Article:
CNET has a photo gallery of “green” graffiti now–no spray cans, just creativity. Some of it is digital, but some is not.

What can we transform?

So print publishers are struggling, newspapers are going out of business, independent presses and novelists are having a heck of a time. Whether or not computers and Kindles are sounding the death knell for books as we know them, they are becoming a part of the publishing landscape. In a time when major booksellers control most of what gets printed and therefore most of what is available, period, the web and electronics are pushing back. Novelists and creatives of every stripe are working with forward-thinking geeks to work with the technology and open up the possibilities.

Nicola Griffith, author of a number of exquisitely crafted, every-word-chosen-for-a-reason print novels, is working with her fans to develop a new cooperative publishing model. It’s fun, it’s exciting, it’s grassroots, and she’s got a lot of people on board. Read about it here: Ask Nicola.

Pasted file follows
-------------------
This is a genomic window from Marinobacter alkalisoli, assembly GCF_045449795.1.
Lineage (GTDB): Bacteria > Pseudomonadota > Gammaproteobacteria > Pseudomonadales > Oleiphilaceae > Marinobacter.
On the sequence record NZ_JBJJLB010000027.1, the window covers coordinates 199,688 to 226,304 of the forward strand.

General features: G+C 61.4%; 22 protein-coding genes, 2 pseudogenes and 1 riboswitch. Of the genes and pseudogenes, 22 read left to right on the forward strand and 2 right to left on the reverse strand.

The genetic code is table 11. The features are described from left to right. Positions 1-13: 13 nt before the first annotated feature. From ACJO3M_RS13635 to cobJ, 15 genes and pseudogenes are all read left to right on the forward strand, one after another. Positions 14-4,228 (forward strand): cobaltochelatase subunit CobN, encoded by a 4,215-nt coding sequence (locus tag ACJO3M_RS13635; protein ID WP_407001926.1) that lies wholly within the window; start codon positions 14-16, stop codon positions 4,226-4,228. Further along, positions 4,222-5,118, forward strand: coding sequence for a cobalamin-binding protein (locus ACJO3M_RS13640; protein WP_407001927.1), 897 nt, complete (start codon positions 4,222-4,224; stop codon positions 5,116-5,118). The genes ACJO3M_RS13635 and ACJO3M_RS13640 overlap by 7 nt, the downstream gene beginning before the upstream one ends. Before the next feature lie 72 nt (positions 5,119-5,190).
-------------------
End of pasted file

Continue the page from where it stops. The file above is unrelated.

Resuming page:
Publishing doesn’t get much more democratic. The best writers will write, the best artists will illustrate, but everyone can do something to make this project go. Check it out!

Our house was built by an interesting and innovative gentleman who is now building his family another house in the next town over. Part of his research has been into energy efficiency. All fuels have problems of storage, of transportation, of pollution–some more than others. But this new trend in Germany looks at the problem of heating from the other direction: reducing fuel demand to zero while staying comfortable. The NYT writes about it here. Fabulous.

Alison Bechdel (cartoonist of long-running Dykes to Watch Out For) has a partner whose passion is composting. Here, Holly spends a few hours of her vacation overhauling the compost pile for the UU meetinghouse in Provincetown, MA.

I’ve posted several times about furoshikis, the Japanese squares of fabric that can be transformed into carrying bags and wraps of all kinds. A little while back I noted that there was a book, and promised a follow-up if I could get my hands on it.

I found it. Gift Wrapping With Textiles by Chizuko Morita was, unbelievably, in the Bangor Borders. Now that I’ve had it for a few months, I feel qualified to comment.